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SUNDAY

Sunday, Feb. 3

Churches offer Super Bowl viewing parties

There are the joys of Super Bowl LIII and then there are the simple homespun addictive pleasures of popcorn drizzled in white chocolate.

Firm friends Cheryl Carpenter, Cam Curry and Amy Bledsaw were occasionally glancing the at the on-screen battle between the New England Patriots and the Los Angeles Rams but the food, especially that popcorn, plus good conversation, was scoring much more of their attention Sunday evening at the New Vision Urban Ministries Church Super Bowl party.

Members of the church flock brought the food while the game was projected on a large screen. Bledsaw was the gastronomic mastermind behind the popcorn, which the women nicknamed after a street drug because it is so terribly tempting.

“And it’s fun to be here and enjoy the fellowship with my sisters and brothers,” said Bledsaw. Carpenter said they don’t pay airtight attention to the game but was proud of her grasp of basic facts: “At least we know who’s playing,” she said with a smile.

MONDAY

Monday, Feb. 4

Jay Scott won't seek third term

Party officials said it's too early to know who may run next year for Macon County state's attorney after Monday's announcement by incumbent Jay Scott that he will not seek another term.

A two-term Democrat, Scott announced via a news release Monday afternoon that he will retire at the end of his term, which ends Nov. 30, 2020. The decision comes after a more than 32-year career in the office.

“After lengthy consideration and discussion of the matter with my family, however, I have recently determined that it is time for something new,” Scott said, adding “I now plan to be engaged in a manner that will allow me to spend more time with those who mean the most to me - my family.”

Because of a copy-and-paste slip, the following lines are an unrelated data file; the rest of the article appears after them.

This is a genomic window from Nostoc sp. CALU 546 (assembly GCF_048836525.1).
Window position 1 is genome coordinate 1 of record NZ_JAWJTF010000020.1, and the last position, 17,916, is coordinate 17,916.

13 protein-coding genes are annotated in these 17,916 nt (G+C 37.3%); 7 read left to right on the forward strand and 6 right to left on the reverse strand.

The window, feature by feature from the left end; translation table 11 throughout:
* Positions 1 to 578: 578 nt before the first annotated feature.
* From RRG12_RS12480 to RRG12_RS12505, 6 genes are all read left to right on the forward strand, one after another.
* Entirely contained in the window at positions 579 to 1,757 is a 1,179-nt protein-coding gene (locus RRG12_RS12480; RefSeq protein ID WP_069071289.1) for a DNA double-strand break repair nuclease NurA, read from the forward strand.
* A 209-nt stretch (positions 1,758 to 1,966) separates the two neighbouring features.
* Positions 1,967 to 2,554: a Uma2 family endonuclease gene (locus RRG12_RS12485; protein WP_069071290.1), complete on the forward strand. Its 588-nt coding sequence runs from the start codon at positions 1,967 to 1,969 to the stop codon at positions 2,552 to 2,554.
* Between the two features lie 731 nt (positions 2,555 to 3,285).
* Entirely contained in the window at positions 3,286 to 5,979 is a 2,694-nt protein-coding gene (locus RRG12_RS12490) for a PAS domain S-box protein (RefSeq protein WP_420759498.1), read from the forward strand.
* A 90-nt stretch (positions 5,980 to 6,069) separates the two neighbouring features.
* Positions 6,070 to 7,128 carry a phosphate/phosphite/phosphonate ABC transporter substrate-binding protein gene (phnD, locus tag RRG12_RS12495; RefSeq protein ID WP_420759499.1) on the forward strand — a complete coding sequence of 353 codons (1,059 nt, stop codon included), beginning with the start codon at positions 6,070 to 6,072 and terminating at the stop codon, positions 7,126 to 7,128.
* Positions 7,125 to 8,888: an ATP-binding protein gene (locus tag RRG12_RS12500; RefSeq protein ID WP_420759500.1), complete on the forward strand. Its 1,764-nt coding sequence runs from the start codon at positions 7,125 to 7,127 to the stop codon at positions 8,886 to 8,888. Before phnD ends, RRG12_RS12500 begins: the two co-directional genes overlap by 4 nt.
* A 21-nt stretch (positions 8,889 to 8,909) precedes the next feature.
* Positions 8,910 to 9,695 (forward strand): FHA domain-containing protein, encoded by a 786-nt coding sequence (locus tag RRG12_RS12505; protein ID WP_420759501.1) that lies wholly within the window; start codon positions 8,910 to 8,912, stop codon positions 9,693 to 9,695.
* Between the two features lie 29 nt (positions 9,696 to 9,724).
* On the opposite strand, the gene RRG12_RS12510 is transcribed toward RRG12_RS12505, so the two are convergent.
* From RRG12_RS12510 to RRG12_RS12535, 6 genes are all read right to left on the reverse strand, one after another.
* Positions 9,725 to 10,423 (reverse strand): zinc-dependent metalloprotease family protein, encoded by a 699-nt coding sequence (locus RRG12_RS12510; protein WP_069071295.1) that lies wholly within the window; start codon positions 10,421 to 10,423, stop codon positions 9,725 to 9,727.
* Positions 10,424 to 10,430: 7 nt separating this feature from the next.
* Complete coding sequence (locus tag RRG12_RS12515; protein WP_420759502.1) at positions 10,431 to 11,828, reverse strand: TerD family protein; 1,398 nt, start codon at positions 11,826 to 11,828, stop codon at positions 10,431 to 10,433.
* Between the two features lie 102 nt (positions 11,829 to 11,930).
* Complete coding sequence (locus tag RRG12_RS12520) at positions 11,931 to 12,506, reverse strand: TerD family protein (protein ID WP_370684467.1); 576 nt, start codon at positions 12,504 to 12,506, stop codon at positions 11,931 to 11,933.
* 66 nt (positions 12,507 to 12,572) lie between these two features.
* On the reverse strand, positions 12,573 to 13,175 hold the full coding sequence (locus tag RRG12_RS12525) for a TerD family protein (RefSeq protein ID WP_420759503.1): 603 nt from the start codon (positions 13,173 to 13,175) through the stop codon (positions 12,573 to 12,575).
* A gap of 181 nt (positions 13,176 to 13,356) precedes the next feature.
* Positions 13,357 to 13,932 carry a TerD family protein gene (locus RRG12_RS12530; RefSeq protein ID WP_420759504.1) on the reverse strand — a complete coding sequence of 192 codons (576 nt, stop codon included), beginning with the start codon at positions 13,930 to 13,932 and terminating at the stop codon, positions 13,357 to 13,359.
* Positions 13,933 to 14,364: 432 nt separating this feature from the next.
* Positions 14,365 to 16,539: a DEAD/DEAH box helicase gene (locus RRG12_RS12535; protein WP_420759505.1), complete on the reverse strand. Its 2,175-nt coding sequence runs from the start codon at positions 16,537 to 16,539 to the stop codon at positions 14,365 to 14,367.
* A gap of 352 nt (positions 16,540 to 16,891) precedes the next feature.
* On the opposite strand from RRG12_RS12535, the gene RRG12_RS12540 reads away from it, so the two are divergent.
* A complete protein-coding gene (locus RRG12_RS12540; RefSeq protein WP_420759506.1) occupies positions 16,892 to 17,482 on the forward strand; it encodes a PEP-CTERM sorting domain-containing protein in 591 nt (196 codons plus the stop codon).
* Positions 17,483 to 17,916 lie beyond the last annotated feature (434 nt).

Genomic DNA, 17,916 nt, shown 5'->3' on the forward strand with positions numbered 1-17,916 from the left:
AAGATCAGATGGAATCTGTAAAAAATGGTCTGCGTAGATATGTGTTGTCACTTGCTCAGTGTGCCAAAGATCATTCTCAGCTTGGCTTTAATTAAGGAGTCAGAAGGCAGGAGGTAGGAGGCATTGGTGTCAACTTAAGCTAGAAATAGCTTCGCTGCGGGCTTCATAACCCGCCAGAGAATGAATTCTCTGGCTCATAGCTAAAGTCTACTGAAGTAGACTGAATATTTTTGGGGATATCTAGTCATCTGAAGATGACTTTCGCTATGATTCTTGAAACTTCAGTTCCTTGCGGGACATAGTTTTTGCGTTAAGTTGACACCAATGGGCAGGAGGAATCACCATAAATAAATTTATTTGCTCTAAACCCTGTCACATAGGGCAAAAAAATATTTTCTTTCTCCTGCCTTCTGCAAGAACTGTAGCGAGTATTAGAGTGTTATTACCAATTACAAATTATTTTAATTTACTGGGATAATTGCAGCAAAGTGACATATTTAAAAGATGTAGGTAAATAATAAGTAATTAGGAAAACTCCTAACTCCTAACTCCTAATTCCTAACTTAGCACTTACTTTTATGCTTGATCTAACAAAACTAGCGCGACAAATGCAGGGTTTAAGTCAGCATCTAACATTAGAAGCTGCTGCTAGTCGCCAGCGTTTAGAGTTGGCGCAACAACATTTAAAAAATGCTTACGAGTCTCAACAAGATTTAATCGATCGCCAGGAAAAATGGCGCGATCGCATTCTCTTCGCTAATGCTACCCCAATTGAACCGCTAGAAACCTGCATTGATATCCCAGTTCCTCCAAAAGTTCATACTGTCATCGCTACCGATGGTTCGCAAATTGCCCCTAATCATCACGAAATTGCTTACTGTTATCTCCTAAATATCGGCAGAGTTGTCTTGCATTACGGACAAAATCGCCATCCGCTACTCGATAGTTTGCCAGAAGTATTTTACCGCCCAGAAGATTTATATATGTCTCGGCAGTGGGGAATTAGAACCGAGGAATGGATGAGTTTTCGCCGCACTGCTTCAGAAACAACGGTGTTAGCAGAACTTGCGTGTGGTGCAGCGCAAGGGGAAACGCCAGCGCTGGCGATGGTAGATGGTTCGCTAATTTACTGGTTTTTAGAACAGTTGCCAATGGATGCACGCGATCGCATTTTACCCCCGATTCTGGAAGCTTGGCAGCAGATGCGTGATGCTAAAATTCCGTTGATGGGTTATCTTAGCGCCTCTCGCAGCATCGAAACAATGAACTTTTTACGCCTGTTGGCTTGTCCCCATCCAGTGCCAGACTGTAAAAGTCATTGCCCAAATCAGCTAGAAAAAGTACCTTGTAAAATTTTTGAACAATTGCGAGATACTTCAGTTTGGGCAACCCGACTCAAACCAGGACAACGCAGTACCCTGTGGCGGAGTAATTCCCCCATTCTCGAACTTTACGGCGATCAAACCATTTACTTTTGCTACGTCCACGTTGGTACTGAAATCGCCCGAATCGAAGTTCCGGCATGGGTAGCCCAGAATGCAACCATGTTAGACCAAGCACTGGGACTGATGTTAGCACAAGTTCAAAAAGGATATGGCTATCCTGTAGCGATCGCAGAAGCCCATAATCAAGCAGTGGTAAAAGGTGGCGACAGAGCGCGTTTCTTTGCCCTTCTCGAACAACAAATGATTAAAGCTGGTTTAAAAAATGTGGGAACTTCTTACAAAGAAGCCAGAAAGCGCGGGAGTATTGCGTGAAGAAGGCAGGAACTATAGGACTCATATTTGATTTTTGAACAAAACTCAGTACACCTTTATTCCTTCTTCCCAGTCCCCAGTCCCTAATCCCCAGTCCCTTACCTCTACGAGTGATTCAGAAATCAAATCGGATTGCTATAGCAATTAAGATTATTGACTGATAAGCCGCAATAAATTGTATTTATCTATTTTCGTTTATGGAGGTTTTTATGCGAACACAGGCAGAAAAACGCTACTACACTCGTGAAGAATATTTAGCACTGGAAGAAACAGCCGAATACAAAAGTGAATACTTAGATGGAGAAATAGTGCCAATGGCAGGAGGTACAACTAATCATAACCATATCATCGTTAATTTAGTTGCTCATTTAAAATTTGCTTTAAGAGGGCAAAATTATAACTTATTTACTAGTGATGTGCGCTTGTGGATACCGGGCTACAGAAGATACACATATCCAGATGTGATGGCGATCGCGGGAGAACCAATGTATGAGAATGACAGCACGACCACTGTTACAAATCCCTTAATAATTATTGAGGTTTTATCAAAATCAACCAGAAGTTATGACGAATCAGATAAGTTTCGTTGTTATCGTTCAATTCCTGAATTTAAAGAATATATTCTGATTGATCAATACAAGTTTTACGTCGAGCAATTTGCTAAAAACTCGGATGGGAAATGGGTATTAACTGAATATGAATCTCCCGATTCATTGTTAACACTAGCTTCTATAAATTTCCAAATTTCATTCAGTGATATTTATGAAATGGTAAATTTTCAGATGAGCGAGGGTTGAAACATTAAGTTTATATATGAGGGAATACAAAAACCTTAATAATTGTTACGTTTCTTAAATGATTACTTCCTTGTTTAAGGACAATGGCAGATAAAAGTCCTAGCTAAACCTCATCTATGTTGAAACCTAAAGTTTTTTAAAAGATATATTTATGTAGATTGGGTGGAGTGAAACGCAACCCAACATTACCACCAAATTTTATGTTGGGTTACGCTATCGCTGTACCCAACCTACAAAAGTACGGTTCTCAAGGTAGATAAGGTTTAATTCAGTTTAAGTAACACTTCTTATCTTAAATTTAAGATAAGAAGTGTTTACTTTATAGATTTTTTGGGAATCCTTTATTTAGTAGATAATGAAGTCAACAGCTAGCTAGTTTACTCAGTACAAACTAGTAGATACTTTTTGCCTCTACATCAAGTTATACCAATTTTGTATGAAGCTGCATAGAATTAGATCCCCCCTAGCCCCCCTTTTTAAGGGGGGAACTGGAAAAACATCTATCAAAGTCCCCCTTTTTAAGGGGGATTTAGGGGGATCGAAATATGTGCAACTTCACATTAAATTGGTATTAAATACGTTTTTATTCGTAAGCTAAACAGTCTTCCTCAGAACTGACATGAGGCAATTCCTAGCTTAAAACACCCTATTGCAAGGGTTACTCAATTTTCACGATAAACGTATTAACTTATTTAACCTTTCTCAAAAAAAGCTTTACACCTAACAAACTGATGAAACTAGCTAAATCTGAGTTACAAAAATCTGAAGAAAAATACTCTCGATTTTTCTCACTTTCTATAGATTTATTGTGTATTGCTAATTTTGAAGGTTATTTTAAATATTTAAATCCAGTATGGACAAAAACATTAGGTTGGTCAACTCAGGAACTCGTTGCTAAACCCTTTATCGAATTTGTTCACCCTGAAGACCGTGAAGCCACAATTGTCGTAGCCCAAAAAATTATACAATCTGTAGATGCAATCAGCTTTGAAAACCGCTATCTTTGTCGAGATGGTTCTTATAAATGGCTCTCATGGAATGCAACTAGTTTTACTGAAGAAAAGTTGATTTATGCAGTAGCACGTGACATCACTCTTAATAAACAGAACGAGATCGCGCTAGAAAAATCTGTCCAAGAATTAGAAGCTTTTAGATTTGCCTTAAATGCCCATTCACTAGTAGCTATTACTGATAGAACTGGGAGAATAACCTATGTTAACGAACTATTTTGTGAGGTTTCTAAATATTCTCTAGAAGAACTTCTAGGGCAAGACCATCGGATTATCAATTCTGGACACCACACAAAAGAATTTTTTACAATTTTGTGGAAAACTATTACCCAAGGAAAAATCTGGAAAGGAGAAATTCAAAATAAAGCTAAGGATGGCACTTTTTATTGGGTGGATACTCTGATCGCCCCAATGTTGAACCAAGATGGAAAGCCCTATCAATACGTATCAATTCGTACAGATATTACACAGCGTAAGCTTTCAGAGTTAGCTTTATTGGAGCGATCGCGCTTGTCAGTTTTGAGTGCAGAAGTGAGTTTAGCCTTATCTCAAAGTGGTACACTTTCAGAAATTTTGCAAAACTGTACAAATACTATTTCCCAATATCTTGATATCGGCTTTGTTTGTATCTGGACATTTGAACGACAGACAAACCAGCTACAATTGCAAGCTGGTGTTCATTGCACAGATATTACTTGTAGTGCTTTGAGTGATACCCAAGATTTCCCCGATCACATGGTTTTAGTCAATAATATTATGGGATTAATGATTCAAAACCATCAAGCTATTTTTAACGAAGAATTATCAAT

While he was nothing but complimentary for the outgoing state's attorney, Republican board Chairman Kevin Greenfield said he is excited to see which Republicans "step up" to run for the position long held by Democrats.

TUESDAY

Tuesday, Feb. 5

'We have to stay true to our roots'

The Black History Month celebration at Richland Community College was the culmination of months of planning and a desire to include a wider audience.

Students from the Media Club and the Black Student Association worked hard to create a memorable community event, said Karl Coleman, president of the association.

“I'm glad to see as many people out here as we have,” Coleman said Tuesday. “We've got college students coming through, we have sororities and fraternities, which are an important part of college education. It's good to celebrate our history as a family and a community at large.”

The first Negro History Week was celebrated in 1925, and during President Ronald Reagan's administration, in 1986, February was designated Black History Month.

“This year, we decided instead of a fair to do an extravaganza, and invite students from the community to come out,” said Evyonne Hawkins, professor of African-American studies at Richland. “We also have vendors from different organizations and sororities and fraternities.”

WEDNESDAY

Wednesday, Feb. 6

Celebration wristband costs will stay same